San Antonio’s manufacturing sector is one of the local economy’s largest, with an annual economic impact of $40.5 billion, according to a 2016 report. But U.S. manufacturers are increasingly falling prey to cyberattacks.
Now a new cybersecurity institute at the University of Texas at San Antonio will be dedicated to thwarting those threats.
On Thursday, UTSA launched the Cyber Manufacturing Innovation Institute, a new $111 million federal research institute focusing on cybersecurity, energy efficiency, and creating manufacturing jobs. UTSA livestreamed an open ceremony for the institute on Thursday afternoon.
The institute will focus on three areas of research and development: securing automation, securing the supply chain network, and building a national program for education and workforce development, according to a statement by UTSA.
UTSA has assembled a team of 59 national laboratories, industry, nonprofit, and academic organizations to make the U.S. manufacturing sector more secure, said Howard Grimes, UTSA associate vice president and associate vice provost for institutional initiatives. Grimes is also CyManII’s chief executive officer.
“Together, we will share the mission to protect the nation’s supply chain, preserve its critical infrastructure, and boost its economy,” he said.
Members include three Department of Energy National Laboratories – the Idaho National Laboratory, the Oak Ridge National Laboratory, and the Sandia National Laboratories – four Manufacturing Innovation Institutes, and 24 universities.
“We need to be concerned about cybersecurity,” said Daniel Simmons, DOE assistant secretary for the Office of Energy Efficiency and Renewable Energy. “Cybersecurity challenges are well known [and are a] challenge manufacturers are not likely going to be able to solve themselves. What we need is a collaborative effort, and that is really what put this team over the top, as in a collaboration of so many different groups all coming together to advance the cybersecurity of manufacturing.”
CyManII is the sixth national manufacturing innovation institute funded by the U.S. Department of Energy’s Advanced Manufacturing Office, and the newest of 16 national Manufacturing USA network institutes funded by the Departments of Energy, Defense, and Commerce, UTSA President Taylor Eighmy said during the launch event.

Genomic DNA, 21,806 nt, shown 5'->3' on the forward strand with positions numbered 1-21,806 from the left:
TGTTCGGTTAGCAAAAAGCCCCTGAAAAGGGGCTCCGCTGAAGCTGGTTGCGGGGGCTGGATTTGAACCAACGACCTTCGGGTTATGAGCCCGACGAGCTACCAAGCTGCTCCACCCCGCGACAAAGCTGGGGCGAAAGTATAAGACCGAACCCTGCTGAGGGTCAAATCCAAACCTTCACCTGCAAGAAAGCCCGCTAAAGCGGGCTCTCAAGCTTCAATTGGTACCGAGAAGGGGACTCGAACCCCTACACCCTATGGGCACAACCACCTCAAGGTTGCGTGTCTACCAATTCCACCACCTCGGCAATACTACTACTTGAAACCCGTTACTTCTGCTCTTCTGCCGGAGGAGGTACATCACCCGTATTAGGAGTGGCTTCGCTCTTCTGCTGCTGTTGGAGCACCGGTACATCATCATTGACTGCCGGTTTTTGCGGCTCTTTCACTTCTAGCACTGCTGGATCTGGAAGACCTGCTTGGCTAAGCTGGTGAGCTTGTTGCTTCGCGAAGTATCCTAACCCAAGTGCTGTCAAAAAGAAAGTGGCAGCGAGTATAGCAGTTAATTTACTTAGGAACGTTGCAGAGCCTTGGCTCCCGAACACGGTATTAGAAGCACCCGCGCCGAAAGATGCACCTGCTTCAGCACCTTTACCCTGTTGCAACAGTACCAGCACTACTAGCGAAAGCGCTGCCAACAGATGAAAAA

CyManII is embracing bold goals over the next five years, Grimes said. Goals include saving U.S. manufacturers 4 percent of the total energy they used annually; to train and upskill 1 million current and future U.S. manufacturers; and for CyManII and the Department of Energy to lead a transformation in cyber-secure, energy-efficient manufacturing, he said.
CyManII will be located inside the National Security Collaboration Center (NSCC) at UTSA. The NSCC works to connect federal agencies with businesses in San Antonio’s tech corridor. The NSCC will be co-located with UTSA’s School of Data Science and adjacent to a new home for the university’s College of Business. The institute will conduct administrative functions in the NSCC, according to the CyManII website.
Funding for the NSCC was secured in fall 2018, with UTSA formally launching the center in March 2019. Plans call for the NSCC to relocate to a new 80,000-square-foot facility east of the university’s Downtown Campus in the coming years. The NSCC will share the facility with UTSA’s new School of Data Science.
In addition to $70 million in federal funding, the institute will be supported by an additional $41 million in cost sharing funds from its partners, including UT System’s commitment of $10 million, bringing the total five-year investment to over $111 million. CyManII is funded by the Office of Energy Efficiency and Renewable Energy’s Advanced Manufacturing Office and co-managed with the Office of Cybersecurity, Energy Security, and Emergency Response.
Disclosure: The University of Texas at San Antonio is a San Antonio Report business member.
Correction: This article has been updated to reflect the National Security Collaboration Center’s correct square footage.